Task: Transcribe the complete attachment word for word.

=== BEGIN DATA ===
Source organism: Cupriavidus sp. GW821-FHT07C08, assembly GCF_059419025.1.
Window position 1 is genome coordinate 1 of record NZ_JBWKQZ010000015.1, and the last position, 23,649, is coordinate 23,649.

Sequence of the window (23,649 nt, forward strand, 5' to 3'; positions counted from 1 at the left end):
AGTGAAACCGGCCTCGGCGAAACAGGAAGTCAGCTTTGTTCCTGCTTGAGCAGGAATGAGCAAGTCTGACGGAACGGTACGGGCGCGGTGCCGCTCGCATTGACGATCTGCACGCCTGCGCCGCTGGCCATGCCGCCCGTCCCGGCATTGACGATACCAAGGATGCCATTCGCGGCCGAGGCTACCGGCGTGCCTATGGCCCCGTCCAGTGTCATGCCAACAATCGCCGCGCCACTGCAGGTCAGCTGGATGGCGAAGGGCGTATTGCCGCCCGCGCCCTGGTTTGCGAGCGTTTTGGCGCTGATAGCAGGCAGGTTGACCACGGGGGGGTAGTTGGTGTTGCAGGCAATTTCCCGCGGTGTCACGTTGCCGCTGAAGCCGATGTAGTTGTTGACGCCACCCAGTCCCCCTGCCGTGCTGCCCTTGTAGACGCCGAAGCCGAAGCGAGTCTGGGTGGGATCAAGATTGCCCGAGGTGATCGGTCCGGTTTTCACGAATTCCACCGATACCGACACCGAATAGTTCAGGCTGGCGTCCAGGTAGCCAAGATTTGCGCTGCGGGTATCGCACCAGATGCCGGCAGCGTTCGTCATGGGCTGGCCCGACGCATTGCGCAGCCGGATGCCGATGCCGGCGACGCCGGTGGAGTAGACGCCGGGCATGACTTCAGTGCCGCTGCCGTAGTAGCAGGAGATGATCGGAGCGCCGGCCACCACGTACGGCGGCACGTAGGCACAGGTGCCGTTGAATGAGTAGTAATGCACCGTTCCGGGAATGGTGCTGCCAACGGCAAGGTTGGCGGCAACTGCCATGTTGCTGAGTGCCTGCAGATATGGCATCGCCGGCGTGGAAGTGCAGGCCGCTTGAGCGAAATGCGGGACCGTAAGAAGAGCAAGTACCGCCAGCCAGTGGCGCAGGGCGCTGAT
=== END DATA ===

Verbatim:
Source organism: Cupriavidus sp. GW821-FHT07C08, assembly GCF_059419025.1.
Window position 1 is genome coordinate 1 of record NZ_JBWKQZ010000015.1, and the last position, 23,649, is coordinate 23,649.

Sequence of the window (23,649 nt, forward strand, 5' to 3'; positions counted from 1 at the left end):
AGTGAAACCGGCCTCGGCGAAACAGGAAGTCAGCTTTGTTCCTGCTTGAGCAGGAATGAGCAAGTCTGACGGAACGGTACGGGCGCGGTGCCGCTCGCATTGACGATCTGCACGCCTGCGCCGCTGGCCATGCCGCCCGTCCCGGCATTGACGATACCAAGGATGCCATTCGCGGCCGAGGCTACCGGCGTGCCTATGGCCCCGTCCAGTGTCATGCCAACAATCGCCGCGCCACTGCAGGTCAGCTGGATGGCGAAGGGCGTATTGCCGCCCGCGCCCTGGTTTGCGAGCGTTTTGGCGCTGATAGCAGGCAGGTTGACCACGGGGGGGTAGTTGGTGTTGCAGGCAATTTCCCGCGGTGTCACGTTGCCGCTGAAGCCGATGTAGTTGTTGACGCCACCCAGTCCCCCTGCCGTGCTGCCCTTGTAGACGCCGAAGCCGAAGCGAGTCTGGGTGGGATCAAGATTGCCCGAGGTGATCGGTCCGGTTTTCACGAATTCCACCGATACCGACACCGAATAGTTCAGGCTGGCGTCCAGGTAGCCAAGATTTGCGCTGCGGGTATCGCACCAGATGCCGGCAGCGTTCGTCATGGGCTGGCCCGACGCATTGCGCAGCCGGATGCCGATGCCGGCGACGCCGGTGGAGTAGACGCCGGGCATGACTTCAGTGCCGCTGCCGTAGTAGCAGGAGATGATCGGAGCGCCGGCCACCACGTACGGCGGCACGTAGGCACAGGTGCCGTTGAATGAGTAGTAATGCACCGTTCCGGGAATGGTGCTGCCAACGGCAAGGTTGGCGGCAACTGCCATGTTGCTGAGTGCCTGCAGATATGGCATCGCCGGCGTGGAAGTGCAGGCCGCTTGAGCGAAATGCGGGACCGTAAGAAGAGCAAGTACCGCCAGCCAGTGGCGCAGGGCGCTGAT